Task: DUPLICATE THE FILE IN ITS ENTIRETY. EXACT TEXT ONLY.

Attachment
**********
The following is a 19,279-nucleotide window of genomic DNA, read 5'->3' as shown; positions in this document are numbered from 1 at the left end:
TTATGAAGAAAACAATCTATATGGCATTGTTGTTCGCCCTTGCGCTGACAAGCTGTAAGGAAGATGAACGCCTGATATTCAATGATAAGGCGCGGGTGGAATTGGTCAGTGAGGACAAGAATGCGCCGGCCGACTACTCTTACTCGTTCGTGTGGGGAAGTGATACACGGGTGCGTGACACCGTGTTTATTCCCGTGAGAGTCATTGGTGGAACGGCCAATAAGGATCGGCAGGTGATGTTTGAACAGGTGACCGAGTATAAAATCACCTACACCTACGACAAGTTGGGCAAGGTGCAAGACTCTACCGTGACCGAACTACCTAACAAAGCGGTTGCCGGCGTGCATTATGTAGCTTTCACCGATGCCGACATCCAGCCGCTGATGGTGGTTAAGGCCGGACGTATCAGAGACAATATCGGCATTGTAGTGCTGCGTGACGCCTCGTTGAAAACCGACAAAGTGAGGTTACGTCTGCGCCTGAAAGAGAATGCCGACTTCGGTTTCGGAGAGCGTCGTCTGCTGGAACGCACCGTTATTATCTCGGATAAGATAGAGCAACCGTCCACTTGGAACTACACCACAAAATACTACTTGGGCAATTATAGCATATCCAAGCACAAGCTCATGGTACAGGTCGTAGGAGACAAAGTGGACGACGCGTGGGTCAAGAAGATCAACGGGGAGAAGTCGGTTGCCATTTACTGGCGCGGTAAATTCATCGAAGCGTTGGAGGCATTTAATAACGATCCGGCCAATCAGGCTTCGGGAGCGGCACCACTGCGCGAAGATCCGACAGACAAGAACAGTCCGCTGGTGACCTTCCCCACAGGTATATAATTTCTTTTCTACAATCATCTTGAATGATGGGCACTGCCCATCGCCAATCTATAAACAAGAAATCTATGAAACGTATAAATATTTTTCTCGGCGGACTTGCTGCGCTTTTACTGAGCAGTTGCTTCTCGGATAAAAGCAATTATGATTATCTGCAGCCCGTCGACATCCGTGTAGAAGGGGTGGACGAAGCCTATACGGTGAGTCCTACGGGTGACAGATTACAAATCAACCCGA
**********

The following is a 19,279-nucleotide window of genomic DNA, read 5'->3' as shown; positions in this document are numbered from 1 at the left end:
TTATGAAGAAAACAATCTATATGGCATTGTTGTTCGCCCTTGCGCTGACAAGCTGTAAGGAAGATGAACGCCTGATATTCAATGATAAGGCGCGGGTGGAATTGGTCAGTGAGGACAAGAATGCGCCGGCCGACTACTCTTACTCGTTCGTGTGGGGAAGTGATACACGGGTGCGTGACACCGTGTTTATTCCCGTGAGAGTCATTGGTGGAACGGCCAATAAGGATCGGCAGGTGATGTTTGAACAGGTGACCGAGTATAAAATCACCTACACCTACGACAAGTTGGGCAAGGTGCAAGACTCTACCGTGACCGAACTACCTAACAAAGCGGTTGCCGGCGTGCATTATGTAGCTTTCACCGATGCCGACATCCAGCCGCTGATGGTGGTTAAGGCCGGACGTATCAGAGACAATATCGGCATTGTAGTGCTGCGTGACGCCTCGTTGAAAACCGACAAAGTGAGGTTACGTCTGCGCCTGAAAGAGAATGCCGACTTCGGTTTCGGAGAGCGTCGTCTGCTGGAACGCACCGTTATTATCTCGGATAAGATAGAGCAACCGTCCACTTGGAACTACACCACAAAATACTACTTGGGCAATTATAGCATATCCAAGCACAAGCTCATGGTACAGGTCGTAGGAGACAAAGTGGACGACGCGTGGGTCAAGAAGATCAACGGGGAGAAGTCGGTTGCCATTTACTGGCGCGGTAAATTCATCGAAGCGTTGGAGGCATTTAATAACGATCCGGCCAATCAGGCTTCGGGAGCGGCACCACTGCGCGAAGATCCGACAGACAAGAACAGTCCGCTGGTGACCTTCCCCACAGGTATATAATTTCTTTTCTACAATCATCTTGAATGATGGGCACTGCCCATCGCCAATCTATAAACAAGAAATCTATGAAACGTATAAATATTTTTCTCGGCGGACTTGCTGCGCTTTTACTGAGCAGTTGCTTCTCGGATAAAAGCAATTATGATTATCTGCAGCCCGTCGACATCCGTGTAGAAGGGGTGGACGAAGCCTATACGGTGAGTCCTACGGGTGACAGATTACAAATCAACCCGA